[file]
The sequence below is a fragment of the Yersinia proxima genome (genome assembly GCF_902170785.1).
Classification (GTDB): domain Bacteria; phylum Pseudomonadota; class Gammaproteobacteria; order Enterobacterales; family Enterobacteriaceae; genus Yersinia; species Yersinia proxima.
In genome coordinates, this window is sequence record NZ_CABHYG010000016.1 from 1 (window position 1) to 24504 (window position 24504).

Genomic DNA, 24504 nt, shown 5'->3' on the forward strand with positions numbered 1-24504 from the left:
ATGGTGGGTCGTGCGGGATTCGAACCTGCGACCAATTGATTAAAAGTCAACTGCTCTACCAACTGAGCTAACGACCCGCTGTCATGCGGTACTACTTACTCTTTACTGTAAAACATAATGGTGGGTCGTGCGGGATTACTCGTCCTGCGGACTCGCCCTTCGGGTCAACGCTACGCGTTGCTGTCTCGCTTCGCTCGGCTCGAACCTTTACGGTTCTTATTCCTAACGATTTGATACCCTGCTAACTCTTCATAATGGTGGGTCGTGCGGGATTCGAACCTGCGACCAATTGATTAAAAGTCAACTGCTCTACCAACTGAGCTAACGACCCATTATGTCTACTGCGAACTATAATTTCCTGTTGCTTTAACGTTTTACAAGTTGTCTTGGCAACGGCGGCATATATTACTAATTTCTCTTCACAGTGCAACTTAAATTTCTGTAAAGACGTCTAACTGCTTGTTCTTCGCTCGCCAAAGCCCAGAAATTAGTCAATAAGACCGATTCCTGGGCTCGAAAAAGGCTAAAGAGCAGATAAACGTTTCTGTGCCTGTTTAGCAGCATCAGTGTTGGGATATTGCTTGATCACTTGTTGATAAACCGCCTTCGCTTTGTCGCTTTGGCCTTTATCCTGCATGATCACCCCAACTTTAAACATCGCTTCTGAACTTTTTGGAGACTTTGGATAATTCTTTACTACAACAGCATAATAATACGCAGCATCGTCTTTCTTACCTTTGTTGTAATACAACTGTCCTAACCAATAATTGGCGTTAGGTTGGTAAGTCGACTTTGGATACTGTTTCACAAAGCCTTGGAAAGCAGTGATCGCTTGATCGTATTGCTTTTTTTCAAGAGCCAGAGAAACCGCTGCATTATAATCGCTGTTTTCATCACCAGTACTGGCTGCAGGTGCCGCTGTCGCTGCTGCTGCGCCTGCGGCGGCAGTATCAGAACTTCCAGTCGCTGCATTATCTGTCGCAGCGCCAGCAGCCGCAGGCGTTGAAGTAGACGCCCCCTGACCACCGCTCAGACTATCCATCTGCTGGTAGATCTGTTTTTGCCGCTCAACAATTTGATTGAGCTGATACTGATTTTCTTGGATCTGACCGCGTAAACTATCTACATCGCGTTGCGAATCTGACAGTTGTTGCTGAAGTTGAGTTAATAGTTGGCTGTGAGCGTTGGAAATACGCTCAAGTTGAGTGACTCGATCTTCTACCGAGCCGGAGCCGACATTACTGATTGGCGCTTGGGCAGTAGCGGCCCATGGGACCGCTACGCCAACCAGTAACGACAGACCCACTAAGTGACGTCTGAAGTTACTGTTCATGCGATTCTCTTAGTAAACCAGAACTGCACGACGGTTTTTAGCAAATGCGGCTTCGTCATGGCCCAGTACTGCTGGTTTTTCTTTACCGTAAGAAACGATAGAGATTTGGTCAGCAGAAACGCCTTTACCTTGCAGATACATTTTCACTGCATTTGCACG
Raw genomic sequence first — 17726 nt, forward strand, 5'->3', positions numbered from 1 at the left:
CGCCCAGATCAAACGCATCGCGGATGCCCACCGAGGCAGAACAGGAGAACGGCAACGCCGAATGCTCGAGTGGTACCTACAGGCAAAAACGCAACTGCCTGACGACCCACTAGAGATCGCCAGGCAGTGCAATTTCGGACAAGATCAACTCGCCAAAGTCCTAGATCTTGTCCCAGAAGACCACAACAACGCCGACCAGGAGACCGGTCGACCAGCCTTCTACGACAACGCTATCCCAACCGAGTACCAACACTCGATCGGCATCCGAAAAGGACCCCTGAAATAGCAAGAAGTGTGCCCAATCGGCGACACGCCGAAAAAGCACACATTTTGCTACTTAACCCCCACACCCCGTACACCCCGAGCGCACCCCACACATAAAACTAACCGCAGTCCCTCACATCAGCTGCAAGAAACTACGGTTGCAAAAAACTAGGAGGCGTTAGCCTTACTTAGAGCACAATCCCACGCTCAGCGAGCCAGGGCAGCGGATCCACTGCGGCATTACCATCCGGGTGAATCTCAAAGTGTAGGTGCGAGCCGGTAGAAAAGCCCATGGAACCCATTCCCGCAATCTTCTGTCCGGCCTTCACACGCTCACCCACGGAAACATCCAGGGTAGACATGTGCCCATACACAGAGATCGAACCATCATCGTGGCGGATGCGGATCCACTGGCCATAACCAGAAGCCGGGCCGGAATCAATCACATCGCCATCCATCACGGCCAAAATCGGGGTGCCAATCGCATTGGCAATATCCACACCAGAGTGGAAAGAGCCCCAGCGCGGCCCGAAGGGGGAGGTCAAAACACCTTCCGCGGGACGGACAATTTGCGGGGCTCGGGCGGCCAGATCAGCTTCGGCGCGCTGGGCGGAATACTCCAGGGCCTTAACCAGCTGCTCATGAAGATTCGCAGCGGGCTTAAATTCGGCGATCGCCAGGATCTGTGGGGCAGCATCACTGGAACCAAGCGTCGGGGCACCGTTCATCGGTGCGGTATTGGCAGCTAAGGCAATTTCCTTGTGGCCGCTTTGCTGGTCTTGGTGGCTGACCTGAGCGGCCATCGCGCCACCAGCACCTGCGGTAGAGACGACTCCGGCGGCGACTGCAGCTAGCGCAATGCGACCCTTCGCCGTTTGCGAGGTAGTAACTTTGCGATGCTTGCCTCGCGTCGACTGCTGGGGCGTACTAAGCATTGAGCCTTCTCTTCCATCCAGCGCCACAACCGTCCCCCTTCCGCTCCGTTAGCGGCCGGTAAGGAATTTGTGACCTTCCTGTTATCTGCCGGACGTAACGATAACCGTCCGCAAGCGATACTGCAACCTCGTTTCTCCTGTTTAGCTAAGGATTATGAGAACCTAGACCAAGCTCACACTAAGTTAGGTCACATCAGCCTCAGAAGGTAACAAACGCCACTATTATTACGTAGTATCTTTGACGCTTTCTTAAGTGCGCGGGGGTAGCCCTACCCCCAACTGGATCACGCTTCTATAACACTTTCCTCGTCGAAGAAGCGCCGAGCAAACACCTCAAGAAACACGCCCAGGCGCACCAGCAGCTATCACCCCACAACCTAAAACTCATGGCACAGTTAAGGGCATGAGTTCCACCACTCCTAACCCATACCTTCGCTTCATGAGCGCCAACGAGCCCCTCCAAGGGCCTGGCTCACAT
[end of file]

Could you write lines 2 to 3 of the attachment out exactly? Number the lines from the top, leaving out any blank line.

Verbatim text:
Classification (GTDB): domain Bacteria; phylum Pseudomonadota; class Gammaproteobacteria; order Enterobacterales; family Enterobacteriaceae; genus Yersinia; species Yersinia proxima.
In genome coordinates, this window is sequence record NZ_CABHYG010000016.1 from 1 (window position 1) to 24504 (window position 24504).